Rick Stein’s Cornwall episode 25

Rick Stein's Cornwall episode 25

Rick Stein’s Cornwall episode 25: In our fields and hedgerows are plants that are delicious as well as plants that are deadly, as Rick learns from a professional forager who takes him on a tour around the beautiful Camel Estuary. Inspired, Rick creates his own version of a Greek Horta pie with foraged greens.



Afterwards, it’s a trip down memory lane with his long-time fish supplier Matthew Stevens, who remembers Cornwall before the tourists came. Over a pint with actor, comedian and passionate Cornishman Ed Rowe, star of the BAFTA winning film Bait, Rick examines the impact of second home ownership on Cornish communities.

In this new series Rick Stein reveals the Cornwall that he knows and loves: a unique part of the British isles with a strong sense of identity and a history rooted in its Celtic past. With his famous natural inquisitiveness, Rick shares the road less travelled – championing the food, history, music, art and culture of the county many locals argue should be a country in its own right.


Rick Stein’s Cornwall episode 25


Rick Stein

Christopher Richard “Rick” Stein, CBE (born 4 January 1947) is an English celebrity chef, restaurateur and television presenter. Along with business partner (and first wife) Jill Stein he has run the Stein hotel and restaurant business in the UK. The business has a number of renowned restaurants, shops and hotels in Padstow along with other restaurants in Marlborough, Winchester and Barnes. He is also the head chef and a co-owner of “Rick Stein at Bannisters” at Mollymook and Port Stephens in Australia, with his second wife Sarah. He has written cookery books and presented television programmes.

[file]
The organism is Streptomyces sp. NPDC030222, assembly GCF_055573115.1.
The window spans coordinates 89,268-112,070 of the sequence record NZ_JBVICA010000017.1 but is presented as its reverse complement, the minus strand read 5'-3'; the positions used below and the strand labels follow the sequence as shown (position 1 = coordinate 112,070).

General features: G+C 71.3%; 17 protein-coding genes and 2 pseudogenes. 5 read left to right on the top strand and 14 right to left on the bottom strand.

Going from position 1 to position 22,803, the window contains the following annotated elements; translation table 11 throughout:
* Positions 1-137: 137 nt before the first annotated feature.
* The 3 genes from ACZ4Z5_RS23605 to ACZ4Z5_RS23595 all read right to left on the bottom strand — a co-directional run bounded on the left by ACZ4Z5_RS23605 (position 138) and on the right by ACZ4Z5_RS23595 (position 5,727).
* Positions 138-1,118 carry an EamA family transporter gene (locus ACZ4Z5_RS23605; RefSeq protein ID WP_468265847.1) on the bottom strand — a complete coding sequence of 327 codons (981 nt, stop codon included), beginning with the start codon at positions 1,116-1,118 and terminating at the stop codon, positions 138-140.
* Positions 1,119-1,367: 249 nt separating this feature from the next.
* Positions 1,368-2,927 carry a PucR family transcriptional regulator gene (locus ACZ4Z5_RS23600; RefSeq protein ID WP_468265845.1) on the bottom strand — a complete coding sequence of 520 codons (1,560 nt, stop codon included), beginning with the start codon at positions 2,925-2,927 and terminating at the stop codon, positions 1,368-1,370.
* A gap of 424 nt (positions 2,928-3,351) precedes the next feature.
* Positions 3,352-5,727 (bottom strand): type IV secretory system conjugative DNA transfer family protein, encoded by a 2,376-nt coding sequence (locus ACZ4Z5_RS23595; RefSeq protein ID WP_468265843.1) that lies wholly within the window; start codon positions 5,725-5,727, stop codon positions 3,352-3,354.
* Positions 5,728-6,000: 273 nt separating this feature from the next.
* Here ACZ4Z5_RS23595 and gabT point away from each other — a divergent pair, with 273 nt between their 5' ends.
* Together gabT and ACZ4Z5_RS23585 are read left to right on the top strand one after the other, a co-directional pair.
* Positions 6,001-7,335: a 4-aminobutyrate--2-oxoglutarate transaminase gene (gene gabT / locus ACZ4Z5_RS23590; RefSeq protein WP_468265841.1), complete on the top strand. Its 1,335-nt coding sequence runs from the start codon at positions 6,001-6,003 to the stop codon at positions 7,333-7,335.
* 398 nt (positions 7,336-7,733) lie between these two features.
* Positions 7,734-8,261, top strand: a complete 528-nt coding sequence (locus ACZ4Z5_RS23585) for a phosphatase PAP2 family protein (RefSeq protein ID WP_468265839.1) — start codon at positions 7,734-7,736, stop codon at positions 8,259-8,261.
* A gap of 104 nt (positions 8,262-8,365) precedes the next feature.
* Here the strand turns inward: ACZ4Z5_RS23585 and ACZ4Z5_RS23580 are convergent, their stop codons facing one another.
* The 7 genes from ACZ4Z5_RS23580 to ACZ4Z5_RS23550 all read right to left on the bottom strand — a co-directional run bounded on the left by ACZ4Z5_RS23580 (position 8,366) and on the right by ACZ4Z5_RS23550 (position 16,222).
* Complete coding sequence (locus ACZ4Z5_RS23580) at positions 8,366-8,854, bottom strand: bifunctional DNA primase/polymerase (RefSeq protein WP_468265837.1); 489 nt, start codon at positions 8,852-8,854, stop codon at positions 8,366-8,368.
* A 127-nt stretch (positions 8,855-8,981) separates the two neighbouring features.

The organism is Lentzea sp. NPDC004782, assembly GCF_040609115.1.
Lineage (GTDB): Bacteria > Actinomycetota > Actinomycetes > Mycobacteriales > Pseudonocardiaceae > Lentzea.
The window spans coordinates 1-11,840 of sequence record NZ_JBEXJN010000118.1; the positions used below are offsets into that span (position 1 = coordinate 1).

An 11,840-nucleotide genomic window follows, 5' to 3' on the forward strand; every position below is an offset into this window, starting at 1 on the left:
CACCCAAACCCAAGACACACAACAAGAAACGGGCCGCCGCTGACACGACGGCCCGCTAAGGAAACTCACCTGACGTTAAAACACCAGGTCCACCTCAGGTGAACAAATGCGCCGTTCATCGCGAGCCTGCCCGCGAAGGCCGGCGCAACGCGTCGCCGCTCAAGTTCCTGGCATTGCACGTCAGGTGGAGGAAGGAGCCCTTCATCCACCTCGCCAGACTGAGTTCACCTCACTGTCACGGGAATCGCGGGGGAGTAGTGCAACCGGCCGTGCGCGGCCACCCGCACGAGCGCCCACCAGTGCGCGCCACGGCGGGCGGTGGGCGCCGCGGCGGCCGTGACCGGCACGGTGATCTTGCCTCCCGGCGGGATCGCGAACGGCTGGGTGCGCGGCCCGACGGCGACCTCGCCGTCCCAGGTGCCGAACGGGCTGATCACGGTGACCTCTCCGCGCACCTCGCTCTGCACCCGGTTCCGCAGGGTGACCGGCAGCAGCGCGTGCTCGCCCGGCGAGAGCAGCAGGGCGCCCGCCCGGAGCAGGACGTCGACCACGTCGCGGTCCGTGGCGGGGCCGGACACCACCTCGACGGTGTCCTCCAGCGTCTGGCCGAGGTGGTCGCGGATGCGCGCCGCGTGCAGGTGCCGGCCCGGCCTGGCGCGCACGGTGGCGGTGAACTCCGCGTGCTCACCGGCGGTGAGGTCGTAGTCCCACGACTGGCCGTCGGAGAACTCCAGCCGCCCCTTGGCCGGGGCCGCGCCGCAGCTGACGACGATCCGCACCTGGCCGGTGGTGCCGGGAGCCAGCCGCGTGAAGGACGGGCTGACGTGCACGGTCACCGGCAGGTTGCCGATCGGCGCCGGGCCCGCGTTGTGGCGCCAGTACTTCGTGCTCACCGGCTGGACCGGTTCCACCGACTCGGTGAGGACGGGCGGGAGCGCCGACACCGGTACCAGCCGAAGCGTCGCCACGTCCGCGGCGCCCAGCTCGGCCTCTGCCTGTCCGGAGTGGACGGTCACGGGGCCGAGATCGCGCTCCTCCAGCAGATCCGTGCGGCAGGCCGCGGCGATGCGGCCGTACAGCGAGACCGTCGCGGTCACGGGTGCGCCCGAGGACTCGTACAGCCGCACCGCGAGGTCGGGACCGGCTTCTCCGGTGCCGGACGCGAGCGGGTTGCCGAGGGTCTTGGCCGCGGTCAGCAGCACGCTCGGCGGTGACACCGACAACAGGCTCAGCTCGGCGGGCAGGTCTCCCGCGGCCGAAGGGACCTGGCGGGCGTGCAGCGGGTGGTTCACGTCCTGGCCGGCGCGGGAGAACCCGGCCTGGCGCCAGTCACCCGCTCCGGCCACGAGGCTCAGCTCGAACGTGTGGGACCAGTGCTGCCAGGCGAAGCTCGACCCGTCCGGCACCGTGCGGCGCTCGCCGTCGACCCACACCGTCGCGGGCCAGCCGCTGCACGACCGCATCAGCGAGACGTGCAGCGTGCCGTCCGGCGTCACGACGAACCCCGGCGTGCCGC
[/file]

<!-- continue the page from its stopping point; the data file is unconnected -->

After graduating, he converted a mobile disco in Padstow, which he had run as a student, into a quayside nightclub with his friend, Johnny. It became known for its freeze-dried curries. However, the nightclub lost its licence and was closed down by the police, mainly due to frequent brawls with local fishermen. The pair still had a licence for a restaurant in another part of the building, so they continued with that to avert bankruptcy.

Stein ran the kitchen using the experience he had gained as a commis chef. Eventually he converted it into a small harbour-side bistro, “The Seafood Restaurant”, with his first wife Jill in 1975. As of 2015, his business operates four restaurants, a bistro, a café, a seafood delicatessen, a pâtisserie shop, a gift shop and a cookery school. In 2007 threats against Stein’s businesses were made by Cornish nationalists. His impact on the economy of Padstow is such that it has been nicknamed “Padstein”.

Horta pie (hortopita)

In a lot of Mediterranean countries, foraging for wild greens (horta in Greek) is part of life. I have often asked why we don’t we do this more back home. There is plenty to choose from: nettles, wild parsley, purslane, sea kale, dandelions and wild garlic to name but a few. This pie is also well worth making with leaves you can buy, such as chard, spinach, radicchio or rocket.


  • To make the filling, combine the greens, onions and lemon juice in a very large bowl, then add the eggs and feta and mix well. Season with salt and pepper.
  • Preheat the oven to 180C/160C Fan/Gas 4. Oil the base of a 40x40cm/16x16in ovenproof dish. Line with a sheet of filo pastry, brush with olive oil, then place another sheet of filo on top. Continue until you have five oiled sheets of filo pastry in the dish. Put the vegetable mixture in the dish. Cover with the remaining five sheets of filo, oiling between each layer. Fold in the pastry from the edges to enclose the filling and brush the top with more olive oil.
  • Bake for 50–60 minutes, until the pastry is golden brown. If it is browning too quickly, cover it with a sheet of foil. Delicious served warm or cold.
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